Indeed, shooters overall heavily favored the upper and lower middle areas, where there were 90 and 100 percent chances of scoring, respectively, if those zones were left unguarded.
And goalies very heavily favored the lower middle area — where an unguarded shot was sure to score. Fully half of all keepers defended it.
And our winner’s 90-percent gambit clearly paid off: If a goalie did defend a 90-percent region, it was far more likely, for whatever reason, to be lower right rather than upper middle, despite their tactical identicality. Upper middle, therefore, became the juicy scoring spot. Lower middle, while very well defended and not juicy in the least, remained a popular choice among shooters given its scoring guarantee if the goalie doesn’t stay there.
We can also analyze this game through the lens of game theory, which is made easy with an online calculator. The Nash equilibrium of this game is in mixed strategies — that is, players randomize over their location choices with certain specific weights. The equilibrium of this game has the shooter placing the most weight on the riskiest upper left area (which ROFL did not do) and the goalie placing the most weight on the surest lower middle area (which ROFL did do). In equilibrium, the goalie also mixes equally between the two 90-percent zones (which definitely did not happen in ROFL). In equilibrium, a goal is scored about 70 percent of the time (somewhat more than in ROFL).
This column’s motto bears repeating … Riddler Nation: Out of equilibrium since 2015.
Solution to last week’s Riddler Classic
Congratulations to 👏 Christopher Clark 👏 of Boston, winner of last week’s Riddler Classic!
Last week’s Classic continued the sports theme, taking us in this case to the basketball court for a friendly game of HORSE. The two competitors, Alice and Bob, were equally good shots and both were perfectly aware of their abilities — they could select a particular shot that they knew they would make 90 percent of the time, for example, or 2 percent, or 50 percent, or whatever difficulty they chose. Alice and Bob were also both sharp strategists who selected their shots optimally in an effort to win the game. Your challenge: If Alice went first, what type of shot should she take to begin the game?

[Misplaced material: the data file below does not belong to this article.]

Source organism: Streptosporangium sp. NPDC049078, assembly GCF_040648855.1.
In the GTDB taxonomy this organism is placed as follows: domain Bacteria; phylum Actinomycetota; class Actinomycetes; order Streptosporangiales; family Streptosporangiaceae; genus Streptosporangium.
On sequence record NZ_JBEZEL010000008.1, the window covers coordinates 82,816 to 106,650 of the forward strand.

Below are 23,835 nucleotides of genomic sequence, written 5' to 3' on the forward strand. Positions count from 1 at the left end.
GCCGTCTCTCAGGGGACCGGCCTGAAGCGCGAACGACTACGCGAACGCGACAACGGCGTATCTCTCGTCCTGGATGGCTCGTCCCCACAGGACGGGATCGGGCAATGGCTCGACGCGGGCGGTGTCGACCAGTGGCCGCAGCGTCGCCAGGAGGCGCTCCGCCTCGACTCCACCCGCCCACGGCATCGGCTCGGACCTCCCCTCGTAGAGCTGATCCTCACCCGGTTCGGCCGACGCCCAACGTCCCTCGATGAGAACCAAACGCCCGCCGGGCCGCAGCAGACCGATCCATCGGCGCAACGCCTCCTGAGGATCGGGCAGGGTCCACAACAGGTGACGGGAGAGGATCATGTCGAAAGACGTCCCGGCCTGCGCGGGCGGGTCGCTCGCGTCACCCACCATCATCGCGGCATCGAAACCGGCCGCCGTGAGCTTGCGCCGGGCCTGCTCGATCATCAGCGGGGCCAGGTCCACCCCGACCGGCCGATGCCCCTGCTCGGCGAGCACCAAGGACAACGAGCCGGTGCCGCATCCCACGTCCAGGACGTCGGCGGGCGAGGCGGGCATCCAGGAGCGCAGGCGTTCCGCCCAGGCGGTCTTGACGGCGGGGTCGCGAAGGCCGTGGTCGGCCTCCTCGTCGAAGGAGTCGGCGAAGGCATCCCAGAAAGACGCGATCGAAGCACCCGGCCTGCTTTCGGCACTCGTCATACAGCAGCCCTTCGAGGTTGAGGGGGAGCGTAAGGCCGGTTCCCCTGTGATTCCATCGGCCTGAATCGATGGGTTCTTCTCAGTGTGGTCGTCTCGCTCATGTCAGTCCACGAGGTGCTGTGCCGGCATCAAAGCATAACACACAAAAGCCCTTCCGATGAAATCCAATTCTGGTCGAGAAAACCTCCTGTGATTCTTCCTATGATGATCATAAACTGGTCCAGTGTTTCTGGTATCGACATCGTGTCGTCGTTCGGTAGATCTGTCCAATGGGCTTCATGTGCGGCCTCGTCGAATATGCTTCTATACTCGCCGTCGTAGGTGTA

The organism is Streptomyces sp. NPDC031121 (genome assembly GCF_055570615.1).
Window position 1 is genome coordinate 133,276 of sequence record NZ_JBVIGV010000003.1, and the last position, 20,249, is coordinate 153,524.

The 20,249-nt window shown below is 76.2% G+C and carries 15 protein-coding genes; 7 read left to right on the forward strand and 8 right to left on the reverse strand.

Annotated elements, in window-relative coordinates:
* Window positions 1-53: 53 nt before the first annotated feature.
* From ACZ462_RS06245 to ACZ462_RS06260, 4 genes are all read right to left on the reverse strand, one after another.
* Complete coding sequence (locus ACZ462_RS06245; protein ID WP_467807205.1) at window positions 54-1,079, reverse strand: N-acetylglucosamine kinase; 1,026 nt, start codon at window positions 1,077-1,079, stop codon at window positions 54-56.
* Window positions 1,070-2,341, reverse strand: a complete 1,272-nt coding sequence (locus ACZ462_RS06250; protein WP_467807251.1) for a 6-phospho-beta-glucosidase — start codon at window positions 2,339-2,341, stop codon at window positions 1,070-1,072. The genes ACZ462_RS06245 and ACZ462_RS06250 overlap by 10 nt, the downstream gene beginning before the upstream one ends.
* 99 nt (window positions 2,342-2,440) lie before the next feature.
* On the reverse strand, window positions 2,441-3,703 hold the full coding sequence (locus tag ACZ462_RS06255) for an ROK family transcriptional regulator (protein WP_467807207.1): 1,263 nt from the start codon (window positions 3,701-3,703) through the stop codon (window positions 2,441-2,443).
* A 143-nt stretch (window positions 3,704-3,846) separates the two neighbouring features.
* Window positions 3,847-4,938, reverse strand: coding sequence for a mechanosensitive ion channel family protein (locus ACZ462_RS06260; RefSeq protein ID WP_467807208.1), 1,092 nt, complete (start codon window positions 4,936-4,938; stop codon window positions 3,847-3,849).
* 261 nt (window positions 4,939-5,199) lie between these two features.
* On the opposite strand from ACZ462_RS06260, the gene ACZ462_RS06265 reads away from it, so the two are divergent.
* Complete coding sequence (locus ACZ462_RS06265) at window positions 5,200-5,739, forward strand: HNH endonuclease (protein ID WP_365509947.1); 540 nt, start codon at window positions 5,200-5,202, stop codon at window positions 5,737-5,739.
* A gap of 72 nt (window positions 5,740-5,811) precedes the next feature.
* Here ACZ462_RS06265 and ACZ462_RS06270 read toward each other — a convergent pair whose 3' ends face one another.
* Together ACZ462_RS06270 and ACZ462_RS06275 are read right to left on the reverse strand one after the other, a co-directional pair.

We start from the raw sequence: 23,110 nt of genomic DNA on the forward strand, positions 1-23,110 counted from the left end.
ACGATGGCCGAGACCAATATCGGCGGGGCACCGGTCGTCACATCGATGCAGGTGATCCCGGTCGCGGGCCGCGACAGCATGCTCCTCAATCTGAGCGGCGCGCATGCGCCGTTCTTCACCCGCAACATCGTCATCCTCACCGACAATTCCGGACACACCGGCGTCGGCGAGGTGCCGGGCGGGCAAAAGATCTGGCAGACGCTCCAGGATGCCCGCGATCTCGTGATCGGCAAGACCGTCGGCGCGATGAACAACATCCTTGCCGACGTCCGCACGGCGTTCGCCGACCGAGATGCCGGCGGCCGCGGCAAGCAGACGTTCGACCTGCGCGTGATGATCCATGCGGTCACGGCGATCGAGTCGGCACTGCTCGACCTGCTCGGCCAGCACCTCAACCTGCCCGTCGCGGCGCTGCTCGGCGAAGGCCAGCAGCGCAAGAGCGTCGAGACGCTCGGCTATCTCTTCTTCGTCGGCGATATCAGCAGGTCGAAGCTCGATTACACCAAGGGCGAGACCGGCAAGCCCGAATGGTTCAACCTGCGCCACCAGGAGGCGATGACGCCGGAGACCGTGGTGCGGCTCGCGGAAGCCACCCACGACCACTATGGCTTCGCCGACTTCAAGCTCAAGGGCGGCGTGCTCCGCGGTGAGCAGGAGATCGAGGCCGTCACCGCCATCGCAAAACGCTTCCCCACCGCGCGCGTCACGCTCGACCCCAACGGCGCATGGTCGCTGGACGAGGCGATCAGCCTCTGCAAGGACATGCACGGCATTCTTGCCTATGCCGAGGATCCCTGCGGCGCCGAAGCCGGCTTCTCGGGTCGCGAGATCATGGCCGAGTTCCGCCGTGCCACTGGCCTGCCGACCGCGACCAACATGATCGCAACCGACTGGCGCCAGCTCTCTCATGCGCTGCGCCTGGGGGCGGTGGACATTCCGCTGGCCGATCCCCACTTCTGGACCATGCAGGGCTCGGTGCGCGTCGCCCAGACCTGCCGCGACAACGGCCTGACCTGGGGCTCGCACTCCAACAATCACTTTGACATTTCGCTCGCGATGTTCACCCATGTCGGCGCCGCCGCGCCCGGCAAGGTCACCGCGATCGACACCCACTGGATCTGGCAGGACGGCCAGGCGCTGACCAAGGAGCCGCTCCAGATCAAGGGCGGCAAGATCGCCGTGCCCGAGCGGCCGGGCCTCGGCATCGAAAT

Alice should take the surest shot she can, perhaps one with a 99 percent chance of going in. (Bob, if and when it becomes his turn, should do the same.)
Intuitively, the only advantage Alice has in this game is that she goes first. It’s a bit like having the serve in volleyball — only you can score. Anything less than Alice’s surest shot cedes some of this advantage to Bob. The game may go on a very, very long time, but assuming she doesn’t have to go home any time soon, Alice does well to nurse this first-shooter advantage.
Mathematically: Let’s say Alice’s chosen shot has an \(X\) chance of going in. She has a \((1-X)\) chance of losing her “serve,” an \(X(1-X)\) chance of giving Bob a letter and an \(X^2\) chance of returning to the initial state of the game. The only thing that matters here, as solver Guy Moore explained, is the ratio of the first two outcomes. That is maximized by making \(X\) as close to 1 as possible.
Solver Laurent Lessard plotted the chances that Alice would eventually win the game depending on the surest shot available to her. As that surest shot approaches 100 percent, Alice’s chances of winning reach nearly 55 percent.
Speaking of “eventually,” let’s say that indeed the surest shot available to Alice is a 99-percenter. In that case, the game would take some 700 shots on average. If we assume the players are pretty quick and each shot takes 10 seconds, we’re looking at a two-hour game of HORSE. Let’s hope it’s not too close to dinner.
Want more riddles?
Well, aren’t you lucky? There’s a whole book full of the best puzzles from this column and some never-before-seen head-scratchers. It’s called “The Riddler,” and it’s in stores now!
Want to submit a riddle?
Email me at firstname.lastname@example.org.